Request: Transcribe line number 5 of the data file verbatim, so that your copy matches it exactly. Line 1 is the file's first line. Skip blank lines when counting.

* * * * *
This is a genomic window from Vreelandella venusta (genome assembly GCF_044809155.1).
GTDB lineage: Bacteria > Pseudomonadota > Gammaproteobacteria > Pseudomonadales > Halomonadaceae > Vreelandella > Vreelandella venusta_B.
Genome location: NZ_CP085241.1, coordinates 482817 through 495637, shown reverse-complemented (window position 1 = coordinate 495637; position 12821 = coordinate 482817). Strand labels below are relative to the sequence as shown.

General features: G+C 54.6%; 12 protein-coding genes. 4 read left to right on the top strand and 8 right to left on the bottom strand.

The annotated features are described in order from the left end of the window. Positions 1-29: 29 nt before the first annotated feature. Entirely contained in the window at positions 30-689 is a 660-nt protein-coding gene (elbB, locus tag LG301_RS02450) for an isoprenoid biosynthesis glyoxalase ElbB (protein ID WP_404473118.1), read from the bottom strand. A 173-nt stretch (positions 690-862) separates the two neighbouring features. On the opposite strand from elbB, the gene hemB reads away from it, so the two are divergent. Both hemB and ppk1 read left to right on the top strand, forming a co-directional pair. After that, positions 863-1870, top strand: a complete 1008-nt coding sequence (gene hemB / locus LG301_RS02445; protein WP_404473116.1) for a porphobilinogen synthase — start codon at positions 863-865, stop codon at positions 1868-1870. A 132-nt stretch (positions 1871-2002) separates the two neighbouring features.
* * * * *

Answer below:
The annotated features are described in order from the left end of the window. Positions 1-29: 29 nt before the first annotated feature. Entirely contained in the window at positions 30-689 is a 660-nt protein-coding gene (elbB, locus tag LG301_RS02450) for an isoprenoid biosynthesis glyoxalase ElbB (protein ID WP_404473118.1), read from the bottom strand. A 173-nt stretch (positions 690-862) separates the two neighbouring features. On the opposite strand from elbB, the gene hemB reads away from it, so the two are divergent. Both hemB and ppk1 read left to right on the top strand, forming a co-directional pair. After that, positions 863-1870, top strand: a complete 1008-nt coding sequence (gene hemB / locus LG301_RS02445; protein WP_404473116.1) for a porphobilinogen synthase — start codon at positions 863-865, stop codon at positions 1868-1870. A 132-nt stretch (positions 1871-2002) separates the two neighbouring features.